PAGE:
The following editorial appeared in the Fayetteville Observer:
Nobody likes to pay taxes. Well, hardly anyone – there are a few folks out there who enjoy supporting their government and its works, but they’re easily drowned out by the masses who beg to differ.
The latest edition of North Carolina’s executive and legislative branches of government has pushed hard to cut corporate and individual income taxes, and we’re all enjoying lower rates. Although the cuts benefit upper-income earners more, they have lessened the burden on even those in the lowest brackets.
But as a story in Sunday’s Observer noted, what one hand of government gives back, another hand takes away. The state is balancing its budget and making up for the income-tax cuts by broadening the state sales tax to cover a growing array of services. The 7 percent sales tax has been extended to a long list of services, including automotive repair, shoe repair, clock and jewelry repair, furniture reupholstering, cellphone and computer repair, tuning of musical instruments and clothing alterations.
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The changes don’t sit well with many of the workers who will add tax collection to their duties. Many of them are one-person shops, and the bookkeeping alone will be time consuming.
And when their customers see the de facto 7 percent price hikes, they won’t be pleased, either.
The counties – especially the smaller and more rural ones – will feel no pain. They’ll be pleased. Lawmakers revamped sales-tax distribution formulas when they added the levy on services, so that poorer counties would do best. Cumberland, for example, will see only a $274,000 increase in sales-tax revenue. But Harnett will gain $3.9 million, and Hoke’s take will increase by $1.9 million.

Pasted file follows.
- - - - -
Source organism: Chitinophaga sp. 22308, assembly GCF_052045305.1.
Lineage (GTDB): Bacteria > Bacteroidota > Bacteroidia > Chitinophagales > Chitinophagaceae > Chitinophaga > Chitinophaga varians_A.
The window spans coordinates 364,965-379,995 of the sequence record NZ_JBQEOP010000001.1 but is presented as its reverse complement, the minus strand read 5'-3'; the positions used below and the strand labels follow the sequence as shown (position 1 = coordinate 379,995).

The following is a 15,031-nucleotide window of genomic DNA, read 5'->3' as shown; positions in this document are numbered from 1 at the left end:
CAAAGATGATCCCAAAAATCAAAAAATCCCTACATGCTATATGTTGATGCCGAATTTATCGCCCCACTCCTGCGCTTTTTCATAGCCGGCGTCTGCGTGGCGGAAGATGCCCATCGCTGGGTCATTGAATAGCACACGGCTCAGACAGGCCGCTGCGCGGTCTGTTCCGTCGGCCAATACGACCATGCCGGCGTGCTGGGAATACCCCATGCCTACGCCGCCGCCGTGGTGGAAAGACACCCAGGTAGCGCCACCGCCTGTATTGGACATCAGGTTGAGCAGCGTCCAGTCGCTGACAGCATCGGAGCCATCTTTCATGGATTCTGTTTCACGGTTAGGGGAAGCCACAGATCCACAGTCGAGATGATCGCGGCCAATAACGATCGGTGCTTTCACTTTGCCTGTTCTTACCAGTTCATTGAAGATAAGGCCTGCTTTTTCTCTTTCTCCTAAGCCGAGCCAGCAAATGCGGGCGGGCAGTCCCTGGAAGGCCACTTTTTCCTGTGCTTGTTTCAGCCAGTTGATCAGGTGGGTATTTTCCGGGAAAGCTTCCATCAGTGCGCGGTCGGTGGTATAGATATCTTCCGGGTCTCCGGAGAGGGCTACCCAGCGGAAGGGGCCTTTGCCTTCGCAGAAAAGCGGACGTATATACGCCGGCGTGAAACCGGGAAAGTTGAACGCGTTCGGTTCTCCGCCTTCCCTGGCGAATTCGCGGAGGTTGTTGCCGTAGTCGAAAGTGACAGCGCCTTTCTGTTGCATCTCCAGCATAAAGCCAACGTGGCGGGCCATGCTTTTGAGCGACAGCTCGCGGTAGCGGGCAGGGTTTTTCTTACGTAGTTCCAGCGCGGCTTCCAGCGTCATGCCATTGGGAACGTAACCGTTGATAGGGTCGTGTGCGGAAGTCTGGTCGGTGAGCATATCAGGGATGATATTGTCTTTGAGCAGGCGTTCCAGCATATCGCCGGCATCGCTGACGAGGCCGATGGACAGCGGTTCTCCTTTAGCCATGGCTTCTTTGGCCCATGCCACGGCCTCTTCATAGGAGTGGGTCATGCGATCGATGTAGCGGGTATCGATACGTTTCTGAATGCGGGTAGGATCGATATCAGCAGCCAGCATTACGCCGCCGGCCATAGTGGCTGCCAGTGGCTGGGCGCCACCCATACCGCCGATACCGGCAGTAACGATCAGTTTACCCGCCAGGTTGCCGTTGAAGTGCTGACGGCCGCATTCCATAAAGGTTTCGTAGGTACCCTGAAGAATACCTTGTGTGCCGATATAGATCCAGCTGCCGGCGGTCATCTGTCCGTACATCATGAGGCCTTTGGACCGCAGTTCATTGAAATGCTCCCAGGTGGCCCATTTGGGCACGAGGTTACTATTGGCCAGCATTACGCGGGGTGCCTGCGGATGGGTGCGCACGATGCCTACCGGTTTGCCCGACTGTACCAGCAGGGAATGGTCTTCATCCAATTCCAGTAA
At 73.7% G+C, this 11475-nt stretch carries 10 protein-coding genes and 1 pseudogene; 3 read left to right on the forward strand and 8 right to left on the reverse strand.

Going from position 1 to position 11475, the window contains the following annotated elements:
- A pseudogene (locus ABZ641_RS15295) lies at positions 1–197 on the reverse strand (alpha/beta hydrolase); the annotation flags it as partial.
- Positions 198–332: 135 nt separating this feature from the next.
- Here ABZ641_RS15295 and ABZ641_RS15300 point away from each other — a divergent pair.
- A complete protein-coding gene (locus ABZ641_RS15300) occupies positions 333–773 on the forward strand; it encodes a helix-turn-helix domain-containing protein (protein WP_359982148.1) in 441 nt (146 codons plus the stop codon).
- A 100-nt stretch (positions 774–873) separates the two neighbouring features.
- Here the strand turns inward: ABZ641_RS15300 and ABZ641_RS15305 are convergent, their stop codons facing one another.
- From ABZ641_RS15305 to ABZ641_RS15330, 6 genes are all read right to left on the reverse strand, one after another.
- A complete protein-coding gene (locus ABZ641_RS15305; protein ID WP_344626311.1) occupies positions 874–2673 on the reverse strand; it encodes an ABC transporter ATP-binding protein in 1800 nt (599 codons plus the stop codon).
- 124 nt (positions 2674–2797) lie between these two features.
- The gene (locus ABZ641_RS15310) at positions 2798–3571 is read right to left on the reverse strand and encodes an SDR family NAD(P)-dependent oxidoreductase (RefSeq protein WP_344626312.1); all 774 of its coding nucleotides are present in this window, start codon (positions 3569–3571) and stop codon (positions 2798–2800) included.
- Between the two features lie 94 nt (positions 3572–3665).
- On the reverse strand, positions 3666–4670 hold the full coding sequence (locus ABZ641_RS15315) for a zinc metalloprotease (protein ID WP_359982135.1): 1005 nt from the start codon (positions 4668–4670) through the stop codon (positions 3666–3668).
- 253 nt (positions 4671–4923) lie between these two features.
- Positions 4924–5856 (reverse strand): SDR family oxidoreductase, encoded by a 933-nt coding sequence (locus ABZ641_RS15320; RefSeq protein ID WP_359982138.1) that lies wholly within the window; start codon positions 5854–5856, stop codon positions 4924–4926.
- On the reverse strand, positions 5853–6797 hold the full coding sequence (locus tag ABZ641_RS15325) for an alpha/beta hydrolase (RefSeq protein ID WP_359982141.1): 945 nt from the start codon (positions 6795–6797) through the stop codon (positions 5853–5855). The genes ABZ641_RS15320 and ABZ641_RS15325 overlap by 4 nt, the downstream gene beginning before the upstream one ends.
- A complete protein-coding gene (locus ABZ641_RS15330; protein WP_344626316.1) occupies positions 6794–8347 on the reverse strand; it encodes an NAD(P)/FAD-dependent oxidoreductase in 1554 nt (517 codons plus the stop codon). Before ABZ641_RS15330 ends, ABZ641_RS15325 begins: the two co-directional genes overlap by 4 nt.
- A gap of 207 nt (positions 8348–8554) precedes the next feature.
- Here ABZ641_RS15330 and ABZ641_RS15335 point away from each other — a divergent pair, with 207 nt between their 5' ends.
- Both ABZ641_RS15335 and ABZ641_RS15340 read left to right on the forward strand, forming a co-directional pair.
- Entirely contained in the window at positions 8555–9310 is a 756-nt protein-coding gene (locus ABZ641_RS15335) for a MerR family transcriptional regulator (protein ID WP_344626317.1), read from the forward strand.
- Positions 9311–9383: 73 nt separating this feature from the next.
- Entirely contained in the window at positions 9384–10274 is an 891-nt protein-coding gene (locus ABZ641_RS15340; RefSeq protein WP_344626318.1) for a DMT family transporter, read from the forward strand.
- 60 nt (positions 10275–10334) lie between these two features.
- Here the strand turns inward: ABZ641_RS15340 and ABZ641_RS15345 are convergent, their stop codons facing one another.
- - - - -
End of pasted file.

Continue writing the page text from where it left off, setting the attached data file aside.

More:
What’s worrisome here is the deliberate shifting of the tax burden away from income and toward goods and services. In a traditional progressive income tax system, lower-income residents have the lowest tax rates and the highest earners pay the highest rate. Increasing the sales-tax burden hurts the poor most, because they spend more of their income on now-taxable goods and services and generally live paycheck to paycheck. This is the down side of the “flat tax.” But many proposals for that broad sales tax buffer it with rebates or exemptions for the poor. North Carolina isn’t doing that. The poor simply have a new financial burden on their already-tired shoulders.
We see the need and the fairness of expanding sales taxes to services, but what we don’t see is any effort by our state’s leaders to help the poor cope with their new tax burden, in the way graduated income-tax rates did. We hope that will be addressed when lawmakers return to Raleigh next month.
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